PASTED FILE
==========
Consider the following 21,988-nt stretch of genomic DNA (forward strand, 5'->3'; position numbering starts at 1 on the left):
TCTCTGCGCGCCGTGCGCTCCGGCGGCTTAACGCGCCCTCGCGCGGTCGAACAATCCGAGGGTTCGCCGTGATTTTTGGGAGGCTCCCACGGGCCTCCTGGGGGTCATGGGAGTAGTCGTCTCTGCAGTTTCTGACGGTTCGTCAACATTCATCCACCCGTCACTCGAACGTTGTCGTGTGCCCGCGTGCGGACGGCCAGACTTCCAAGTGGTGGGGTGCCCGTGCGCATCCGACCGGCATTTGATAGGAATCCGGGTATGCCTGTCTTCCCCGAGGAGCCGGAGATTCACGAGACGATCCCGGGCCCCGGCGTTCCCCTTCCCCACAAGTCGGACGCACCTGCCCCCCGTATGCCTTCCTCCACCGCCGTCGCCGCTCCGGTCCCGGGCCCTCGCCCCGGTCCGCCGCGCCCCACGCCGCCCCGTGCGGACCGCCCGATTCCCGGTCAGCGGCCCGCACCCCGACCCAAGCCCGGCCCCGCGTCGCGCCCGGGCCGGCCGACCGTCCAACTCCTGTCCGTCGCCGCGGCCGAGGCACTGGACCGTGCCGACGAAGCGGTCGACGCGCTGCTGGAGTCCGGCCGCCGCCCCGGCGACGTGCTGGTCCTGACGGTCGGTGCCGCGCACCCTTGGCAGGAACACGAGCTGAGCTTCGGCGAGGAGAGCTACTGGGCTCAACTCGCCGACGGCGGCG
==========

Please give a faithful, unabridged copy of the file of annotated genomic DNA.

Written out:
Consider the following 21,988-nt stretch of genomic DNA (forward strand, 5'->3'; position numbering starts at 1 on the left):
TCTCTGCGCGCCGTGCGCTCCGGCGGCTTAACGCGCCCTCGCGCGGTCGAACAATCCGAGGGTTCGCCGTGATTTTTGGGAGGCTCCCACGGGCCTCCTGGGGGTCATGGGAGTAGTCGTCTCTGCAGTTTCTGACGGTTCGTCAACATTCATCCACCCGTCACTCGAACGTTGTCGTGTGCCCGCGTGCGGACGGCCAGACTTCCAAGTGGTGGGGTGCCCGTGCGCATCCGACCGGCATTTGATAGGAATCCGGGTATGCCTGTCTTCCCCGAGGAGCCGGAGATTCACGAGACGATCCCGGGCCCCGGCGTTCCCCTTCCCCACAAGTCGGACGCACCTGCCCCCCGTATGCCTTCCTCCACCGCCGTCGCCGCTCCGGTCCCGGGCCCTCGCCCCGGTCCGCCGCGCCCCACGCCGCCCCGTGCGGACCGCCCGATTCCCGGTCAGCGGCCCGCACCCCGACCCAAGCCCGGCCCCGCGTCGCGCCCGGGCCGGCCGACCGTCCAACTCCTGTCCGTCGCCGCGGCCGAGGCACTGGACCGTGCCGACGAAGCGGTCGACGCGCTGCTGGAGTCCGGCCGCCGCCCCGGCGACGTGCTGGTCCTGACGGTCGGTGCCGCGCACCCTTGGCAGGAACACGAGCTGAGCTTCGGCGAGGAGAGCTACTGGGCTCAACTCGCCGACGGCGGCG